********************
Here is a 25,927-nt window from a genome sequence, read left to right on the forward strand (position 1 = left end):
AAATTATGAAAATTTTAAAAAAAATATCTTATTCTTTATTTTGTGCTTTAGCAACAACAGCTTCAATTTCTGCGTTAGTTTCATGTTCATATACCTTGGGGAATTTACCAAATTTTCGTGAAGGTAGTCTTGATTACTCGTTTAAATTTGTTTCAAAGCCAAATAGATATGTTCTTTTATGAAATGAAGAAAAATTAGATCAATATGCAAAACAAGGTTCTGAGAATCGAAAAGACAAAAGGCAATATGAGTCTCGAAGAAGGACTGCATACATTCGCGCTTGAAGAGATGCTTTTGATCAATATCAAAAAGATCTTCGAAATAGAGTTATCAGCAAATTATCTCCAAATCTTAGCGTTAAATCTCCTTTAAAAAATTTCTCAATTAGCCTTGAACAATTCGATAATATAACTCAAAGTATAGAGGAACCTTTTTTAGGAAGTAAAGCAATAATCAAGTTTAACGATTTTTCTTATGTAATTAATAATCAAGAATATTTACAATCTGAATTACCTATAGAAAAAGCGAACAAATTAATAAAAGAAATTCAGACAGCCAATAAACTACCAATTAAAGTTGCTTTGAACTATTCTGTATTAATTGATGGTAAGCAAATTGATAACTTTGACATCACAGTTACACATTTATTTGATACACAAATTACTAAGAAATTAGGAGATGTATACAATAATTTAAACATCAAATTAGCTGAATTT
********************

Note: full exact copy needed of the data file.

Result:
Here is a 25,927-nt window from a genome sequence, read left to right on the forward strand (position 1 = left end):
AAATTATGAAAATTTTAAAAAAAATATCTTATTCTTTATTTTGTGCTTTAGCAACAACAGCTTCAATTTCTGCGTTAGTTTCATGTTCATATACCTTGGGGAATTTACCAAATTTTCGTGAAGGTAGTCTTGATTACTCGTTTAAATTTGTTTCAAAGCCAAATAGATATGTTCTTTTATGAAATGAAGAAAAATTAGATCAATATGCAAAACAAGGTTCTGAGAATCGAAAAGACAAAAGGCAATATGAGTCTCGAAGAAGGACTGCATACATTCGCGCTTGAAGAGATGCTTTTGATCAATATCAAAAAGATCTTCGAAATAGAGTTATCAGCAAATTATCTCCAAATCTTAGCGTTAAATCTCCTTTAAAAAATTTCTCAATTAGCCTTGAACAATTCGATAATATAACTCAAAGTATAGAGGAACCTTTTTTAGGAAGTAAAGCAATAATCAAGTTTAACGATTTTTCTTATGTAATTAATAATCAAGAATATTTACAATCTGAATTACCTATAGAAAAAGCGAACAAATTAATAAAAGAAATTCAGACAGCCAATAAACTACCAATTAAAGTTGCTTTGAACTATTCTGTATTAATTGATGGTAAGCAAATTGATAACTTTGACATCACAGTTACACATTTATTTGATACACAAATTACTAAGAAATTAGGAGATGTATACAATAATTTAAACATCAAATTAGCTGAATTT